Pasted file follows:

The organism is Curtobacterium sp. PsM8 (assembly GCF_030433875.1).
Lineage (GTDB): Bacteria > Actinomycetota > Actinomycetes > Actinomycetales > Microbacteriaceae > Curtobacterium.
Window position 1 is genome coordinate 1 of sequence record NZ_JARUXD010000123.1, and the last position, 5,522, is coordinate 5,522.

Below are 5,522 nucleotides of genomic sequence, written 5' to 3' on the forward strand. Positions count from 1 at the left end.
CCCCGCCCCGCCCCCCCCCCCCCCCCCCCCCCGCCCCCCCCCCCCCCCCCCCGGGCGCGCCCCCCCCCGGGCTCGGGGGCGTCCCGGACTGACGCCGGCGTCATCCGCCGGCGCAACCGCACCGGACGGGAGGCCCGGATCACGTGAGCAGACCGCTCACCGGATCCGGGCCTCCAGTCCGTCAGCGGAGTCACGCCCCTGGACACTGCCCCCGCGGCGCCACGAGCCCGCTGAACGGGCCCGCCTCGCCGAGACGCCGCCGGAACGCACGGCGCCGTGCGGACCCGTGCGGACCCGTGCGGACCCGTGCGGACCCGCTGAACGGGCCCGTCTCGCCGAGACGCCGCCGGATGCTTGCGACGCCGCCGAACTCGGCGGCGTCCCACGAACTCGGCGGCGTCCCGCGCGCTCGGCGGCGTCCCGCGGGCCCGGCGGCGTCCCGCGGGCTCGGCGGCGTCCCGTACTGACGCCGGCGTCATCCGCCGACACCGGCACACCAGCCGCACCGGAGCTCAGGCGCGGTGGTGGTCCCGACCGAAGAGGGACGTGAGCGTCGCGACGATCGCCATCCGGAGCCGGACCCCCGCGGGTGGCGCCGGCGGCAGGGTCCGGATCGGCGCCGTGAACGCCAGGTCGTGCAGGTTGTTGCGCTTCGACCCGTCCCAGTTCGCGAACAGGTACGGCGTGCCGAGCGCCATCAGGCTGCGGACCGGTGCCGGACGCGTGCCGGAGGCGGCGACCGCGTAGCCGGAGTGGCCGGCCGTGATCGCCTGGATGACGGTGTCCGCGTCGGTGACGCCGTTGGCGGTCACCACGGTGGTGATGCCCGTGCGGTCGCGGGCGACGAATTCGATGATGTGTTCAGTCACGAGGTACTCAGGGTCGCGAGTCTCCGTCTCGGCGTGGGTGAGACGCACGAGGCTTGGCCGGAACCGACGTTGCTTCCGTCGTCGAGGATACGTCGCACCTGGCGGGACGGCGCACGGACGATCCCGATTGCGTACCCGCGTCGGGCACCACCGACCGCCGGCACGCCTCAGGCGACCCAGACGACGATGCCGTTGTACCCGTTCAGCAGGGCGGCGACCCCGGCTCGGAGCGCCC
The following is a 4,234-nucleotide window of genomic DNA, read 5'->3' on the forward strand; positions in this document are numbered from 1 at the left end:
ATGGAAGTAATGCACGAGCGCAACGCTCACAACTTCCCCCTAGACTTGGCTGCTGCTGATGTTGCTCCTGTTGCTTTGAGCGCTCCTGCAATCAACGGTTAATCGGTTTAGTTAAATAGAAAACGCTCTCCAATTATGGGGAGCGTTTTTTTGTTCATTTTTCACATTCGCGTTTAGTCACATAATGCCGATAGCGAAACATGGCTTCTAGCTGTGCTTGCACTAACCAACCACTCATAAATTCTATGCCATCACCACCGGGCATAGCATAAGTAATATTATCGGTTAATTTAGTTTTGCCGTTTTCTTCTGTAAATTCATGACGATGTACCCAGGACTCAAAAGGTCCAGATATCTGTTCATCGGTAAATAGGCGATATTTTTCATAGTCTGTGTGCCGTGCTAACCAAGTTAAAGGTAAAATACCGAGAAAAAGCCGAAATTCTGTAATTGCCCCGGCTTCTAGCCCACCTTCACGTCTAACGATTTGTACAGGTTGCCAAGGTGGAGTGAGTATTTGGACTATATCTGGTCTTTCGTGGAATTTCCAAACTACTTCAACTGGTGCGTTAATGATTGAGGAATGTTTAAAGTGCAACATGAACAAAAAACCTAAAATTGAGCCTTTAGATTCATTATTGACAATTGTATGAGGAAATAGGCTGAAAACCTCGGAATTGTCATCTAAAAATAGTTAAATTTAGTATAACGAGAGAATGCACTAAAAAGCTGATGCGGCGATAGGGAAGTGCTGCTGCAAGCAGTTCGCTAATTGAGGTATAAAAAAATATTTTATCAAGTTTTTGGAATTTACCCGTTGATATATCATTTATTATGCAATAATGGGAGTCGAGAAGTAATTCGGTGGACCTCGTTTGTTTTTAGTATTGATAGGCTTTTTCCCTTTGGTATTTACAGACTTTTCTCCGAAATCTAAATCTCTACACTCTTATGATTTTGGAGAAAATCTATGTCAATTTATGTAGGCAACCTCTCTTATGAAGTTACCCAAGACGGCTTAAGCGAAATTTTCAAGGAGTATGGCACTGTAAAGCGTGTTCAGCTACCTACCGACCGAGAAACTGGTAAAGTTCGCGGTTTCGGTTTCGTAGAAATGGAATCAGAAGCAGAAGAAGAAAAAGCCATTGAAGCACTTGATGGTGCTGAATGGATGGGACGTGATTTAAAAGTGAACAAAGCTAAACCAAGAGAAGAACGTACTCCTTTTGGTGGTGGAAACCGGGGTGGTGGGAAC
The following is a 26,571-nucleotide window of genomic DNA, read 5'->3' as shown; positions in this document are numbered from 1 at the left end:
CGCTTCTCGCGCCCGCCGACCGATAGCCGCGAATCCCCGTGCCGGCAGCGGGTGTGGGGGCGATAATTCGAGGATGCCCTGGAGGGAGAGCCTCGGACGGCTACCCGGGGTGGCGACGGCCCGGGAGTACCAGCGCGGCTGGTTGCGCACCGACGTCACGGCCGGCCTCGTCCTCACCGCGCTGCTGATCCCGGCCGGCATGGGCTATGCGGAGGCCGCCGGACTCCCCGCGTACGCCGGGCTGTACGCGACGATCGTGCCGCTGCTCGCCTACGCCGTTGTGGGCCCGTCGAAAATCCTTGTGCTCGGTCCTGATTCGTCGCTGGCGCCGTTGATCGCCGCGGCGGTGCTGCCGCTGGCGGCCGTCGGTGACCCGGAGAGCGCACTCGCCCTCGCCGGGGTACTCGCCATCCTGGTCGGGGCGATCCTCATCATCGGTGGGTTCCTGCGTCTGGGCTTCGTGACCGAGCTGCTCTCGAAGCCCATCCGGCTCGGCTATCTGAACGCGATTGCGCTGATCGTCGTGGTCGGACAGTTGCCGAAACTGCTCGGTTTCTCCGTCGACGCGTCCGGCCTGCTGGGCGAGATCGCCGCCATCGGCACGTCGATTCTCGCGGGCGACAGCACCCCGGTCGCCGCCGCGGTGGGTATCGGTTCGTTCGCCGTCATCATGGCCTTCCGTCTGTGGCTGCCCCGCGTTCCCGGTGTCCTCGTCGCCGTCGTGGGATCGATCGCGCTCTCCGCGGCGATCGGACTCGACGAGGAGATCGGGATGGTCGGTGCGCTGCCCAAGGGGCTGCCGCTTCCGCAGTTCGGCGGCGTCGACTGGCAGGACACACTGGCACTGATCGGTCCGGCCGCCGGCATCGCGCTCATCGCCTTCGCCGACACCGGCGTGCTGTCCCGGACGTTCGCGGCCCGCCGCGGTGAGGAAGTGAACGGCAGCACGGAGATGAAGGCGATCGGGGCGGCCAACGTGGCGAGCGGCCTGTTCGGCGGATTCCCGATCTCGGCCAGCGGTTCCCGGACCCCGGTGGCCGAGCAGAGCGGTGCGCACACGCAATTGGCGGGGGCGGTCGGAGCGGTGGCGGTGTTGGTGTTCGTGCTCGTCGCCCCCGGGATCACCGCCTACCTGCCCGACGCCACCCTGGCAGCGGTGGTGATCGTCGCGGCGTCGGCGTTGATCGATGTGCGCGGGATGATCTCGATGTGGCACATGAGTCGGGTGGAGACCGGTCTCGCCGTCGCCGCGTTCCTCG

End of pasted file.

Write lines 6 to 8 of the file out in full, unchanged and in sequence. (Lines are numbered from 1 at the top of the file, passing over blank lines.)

The following is a 4,234-nucleotide window of genomic DNA, read 5'->3' on the forward strand; positions in this document are numbered from 1 at the left end:
ATGGAAGTAATGCACGAGCGCAACGCTCACAACTTCCCCCTAGACTTGGCTGCTGCTGATGTTGCTCCTGTTGCTTTGAGCGCTCCTGCAATCAACGGTTAATCGGTTTAGTTAAATAGAAAACGCTCTCCAATTATGGGGAGCGTTTTTTTGTTCATTTTTCACATTCGCGTTTAGTCACATAATGCCGATAGCGAAACATGGCTTCTAGCTGTGCTTGCACTAACCAACCACTCATAAATTCTATGCCATCACCACCGGGCATAGCATAAGTAATATTATCGGTTAATTTAGTTTTGCCGTTTTCTTCTGTAAATTCATGACGATGTACCCAGGACTCAAAAGGTCCAGATATCTGTTCATCGGTAAATAGGCGATATTTTTCATAGTCTGTGTGCCGTGCTAACCAAGTTAAAGGTAAAATACCGAGAAAAAGCCGAAATTCTGTAATTGCCCCGGCTTCTAGCCCACCTTCACGTCTAACGATTTGTACAGGTTGCCAAGGTGGAGTGAGTATTTGGACTATATCTGGTCTTTCGTGGAATTTCCAAACTACTTCAACTGGTGCGTTAATGATTGAGGAATGTTTAAAGTGCAACATGAACAAAAAACCTAAAATTGAGCCTTTAGATTCATTATTGACAATTGTATGAGGAAATAGGCTGAAAACCTCGGAATTGTCATCTAAAAATAGTTAAATTTAGTATAACGAGAGAATGCACTAAAAAGCTGATGCGGCGATAGGGAAGTGCTGCTGCAAGCAGTTCGCTAATTGAGGTATAAAAAAATATTTTATCAAGTTTTTGGAATTTACCCGTTGATATATCATTTATTATGCAATAATGGGAGTCGAGAAGTAATTCGGTGGACCTCGTTTGTTTTTAGTATTGATAGGCTTTTTCCCTTTGGTATTTACAGACTTTTCTCCGAAATCTAAATCTCTACACTCTTATGATTTTGGAGAAAATCTATGTCAATTTATGTAGGCAACCTCTCTTATGAAGTTACCCAAGACGGCTTAAGCGAAATTTTCAAGGAGTATGGCACTGTAAAGCGTGTTCAGCTACCTACCGACCGAGAAACTGGTAAAGTTCGCGGTTTCGGTTTCGTAGAAATGGAATCAGAAGCAGAAGAAGAAAAAGCCATTGAAGCACTTGATGGTGCTGAATGGATGGGACGTGATTTAAAAGTGAACAAAGCTAAACCAAGAGAAGAACGTACTCCTTTTGGTGGTGGAAACCGGGGTGGTGGGAAC
The following is a 26,571-nucleotide window of genomic DNA, read 5'->3' as shown; positions in this document are numbered from 1 at the left end: